Virginia Woolf

Penguin Readers Level 7: Mrs Dalloway (ELT Graded Reader)
  • Penguin Readers Level 7: Mrs Dalloway (ELT Graded Reader)

  • Penguin Readers is an ELT graded reader series for learners of English as a foreign language. With carefully adapted text, new illustrations and language learning exercises, the print edition also includes instructions to access supporting material online.

    Titles include popular classics, exciting contemporary fiction, and thought-provoking non-fiction, introducing language learners to bestselling authors and compelling content.

    The eight levels of Penguin Readers follow the Common European Framework of Reference for language learning (CEFR). Exercises at the back of each Reader help language learners to practise grammar, vocabulary, and key exam skills. Before, during and after-reading questions test readers' story comprehension and develop vocabulary.
    Mrs Dalloway, a Level 7 Reader, is B2 in the CEFR framework. The longer text is made up of sentences with up to four clauses, introducing future perfect simple, mixed conditionals, past perfect continuous, mixed conditionals, more complex passive forms and modals for deduction in the past.

    On a June morning in 1923, Clarissa Dalloway is preparing for a party she is giving that evening. As she walks through London, her thoughts are of the past and her choice of husband. At the same time, and also in London, Septimus Smith is being driven mad by shell shock. At the party that evening, their stories come together.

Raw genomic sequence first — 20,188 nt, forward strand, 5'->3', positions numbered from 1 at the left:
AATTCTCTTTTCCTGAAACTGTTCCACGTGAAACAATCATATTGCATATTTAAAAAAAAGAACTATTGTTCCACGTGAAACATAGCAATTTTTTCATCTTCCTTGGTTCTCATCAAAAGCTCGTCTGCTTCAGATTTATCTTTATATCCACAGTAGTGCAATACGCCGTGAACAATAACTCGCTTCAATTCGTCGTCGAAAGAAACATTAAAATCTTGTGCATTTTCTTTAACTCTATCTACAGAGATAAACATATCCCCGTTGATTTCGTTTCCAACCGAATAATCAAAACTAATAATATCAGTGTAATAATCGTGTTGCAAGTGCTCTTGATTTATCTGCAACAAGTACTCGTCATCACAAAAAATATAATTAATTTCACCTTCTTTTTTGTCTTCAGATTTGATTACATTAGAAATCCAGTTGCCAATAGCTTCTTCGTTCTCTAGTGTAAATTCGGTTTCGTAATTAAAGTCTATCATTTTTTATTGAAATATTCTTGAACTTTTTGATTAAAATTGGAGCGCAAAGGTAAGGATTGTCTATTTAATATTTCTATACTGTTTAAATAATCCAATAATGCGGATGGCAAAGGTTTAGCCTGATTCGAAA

Visit the Penguin Readers website
    Exclusively with the print edition, readers can unlock online resources including a digital book, audio edition, lesson plans and answer keys.

Virginia Woolf, born in 1882, was the major novelist at the heart of the inter-war Bloomsbury Group. Her early novels include The Voyage Out, Night and Day and Jacob's Room. Between 1925 and 1931 she produced her finest masterpieces, including Mrs Dalloway, To the Lighthouse, Orlando and the experimental The Waves. Her later novels include The Years and Between the Acts, and she also maintained an astonishing output of literary criticism, journalism and biography, including the passionate feminist essay A Room of One's Own. Suffering from depression, she drowned herself in the River Ouse in 1941.

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